“All I really need to know about how to live and what to do and how to be I learned in Kindergarten.” This is an often quoted line from a book by Robert Fulghum in which he identifies some early lessons learned and points out how they could – or should – be applied to adult life.
Some of the lessons mentioned, “share everything, play fair, don’t hit people, put things back where you found them, don’t take things that aren’t yours”, have a familiar ring. Parents are trying to teach those things even before kindergarten, although they loom larger when children are learning to function with others in a group.
The idea in Fulghum’s book is to show how the things children learn when they are young we need to carry over to the way we live in the world as grown-ups. Actually, I have found that it works the other way around. If we look at the way we live together as adults, the things that are important to us, the things that bother us, the conflicts that arise and the way we do or don’t resolve them, we can discover a lot about teaching our children “how to live and what to do and how to be.”
The problem is that many of these lessons go against strong feelings that we struggle with. For example, “share everything”. Do you really want to share everything? Don’t you have some things you don’t want your children to play with, or something you would prefer that someone else not borrow? Children, too, have prize possessions that they don’t want to share with a friend or sibling. So “share everything” is too simple and may be unfair to expect of our children.
How about “play fair”? Isn’t the game more fun when you win? Have you ever had the impulse to cheat? What helps you overcome it – if you do? Knowing that it is “wrong” is only the first part. Young children don’t yet have the concept, but even when they get it, they still have to overcome the strong wish to win that most of us have.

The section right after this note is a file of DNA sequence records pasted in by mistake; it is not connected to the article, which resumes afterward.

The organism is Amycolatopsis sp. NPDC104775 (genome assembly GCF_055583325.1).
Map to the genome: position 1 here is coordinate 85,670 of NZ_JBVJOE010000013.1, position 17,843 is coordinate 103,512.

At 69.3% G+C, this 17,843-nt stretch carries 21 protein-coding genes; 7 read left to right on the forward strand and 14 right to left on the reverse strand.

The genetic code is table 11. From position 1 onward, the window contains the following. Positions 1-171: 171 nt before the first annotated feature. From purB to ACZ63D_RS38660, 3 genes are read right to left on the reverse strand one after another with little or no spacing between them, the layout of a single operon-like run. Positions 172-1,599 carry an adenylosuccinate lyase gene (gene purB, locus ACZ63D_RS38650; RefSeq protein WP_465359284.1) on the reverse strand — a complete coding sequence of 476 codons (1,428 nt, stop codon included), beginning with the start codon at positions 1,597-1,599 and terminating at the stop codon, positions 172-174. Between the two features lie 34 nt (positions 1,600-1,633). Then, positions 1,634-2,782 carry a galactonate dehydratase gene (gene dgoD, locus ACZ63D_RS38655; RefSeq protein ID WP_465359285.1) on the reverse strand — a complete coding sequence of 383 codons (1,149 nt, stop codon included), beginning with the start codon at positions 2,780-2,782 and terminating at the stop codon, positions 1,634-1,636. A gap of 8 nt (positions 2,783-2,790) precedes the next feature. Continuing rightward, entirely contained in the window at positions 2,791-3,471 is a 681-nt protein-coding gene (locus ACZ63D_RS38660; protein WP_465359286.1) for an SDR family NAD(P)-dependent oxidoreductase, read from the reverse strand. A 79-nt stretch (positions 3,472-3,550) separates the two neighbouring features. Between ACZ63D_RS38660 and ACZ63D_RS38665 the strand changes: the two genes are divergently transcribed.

Then there is “don’t hit people”. That seems obvious. No one wants to be hit back. But how about feeling so angry about something someone does that you would like to sock them. And haven’t we all had the feeling now and then of wanting to give our children a good slap? As with the impulse to cheat, we sometimes have to work hard not to act on those feelings.
“Put things back where you found them.” If only! Are you a put-away-er or a leaver- outer? How about your mate or partner? Is one person messy and the other a neat freak? That can cause some friction when people live together. So what do we do when children don’t put their toys away?
“Don’t take things that aren’t yours.” Women sometimes complain about sisters who “borrowed” their clothes. Children sometimes “borrow” things from school or from a brother or sister. They often “take” things that another child was playing with. Is that taking things that aren’t yours?
The point about all these rules and instructions we’re always giving children is that in adult life we still struggle with many or most of them. The reason is that what seem like basic, simple things are often really quite difficult. They go against what feels like our own self-interest, or whatever we would most like to do at the moment.
From another vantage point, following these “rules” and going against what we want at the moment is really in our self-interest. We are all social animals and the ability to live together more, rather than less pleasurably is definitely very much to our self-interest. And guidelines on how to live and what to do remind us that others also have needs and feelings to be considered.
It takes time and effort to help children understand the underlying reason for all the do’s and don’ts. The meaning of some of this thinking will take a while for them to be able to grasp. Neither is it helpful to get involved in long explanations for everything we ask them to do or not do. So we use “do” and “don’t” as short cuts, basically asking children to just do what we ask of them.
Becoming aware of how we ourselves are handling these do’s and don’ts can help us really understand what it is our children have to master in themselves. It can enable us to be more compassionate in the way we give corrections to our children while they work to overcome the impulses we may still be struggling with. It can also help us be less judgmental of behavior that is all too human.
Perhaps the truth is that everything we need to know we started to learn in Kindergarten – and are still learning.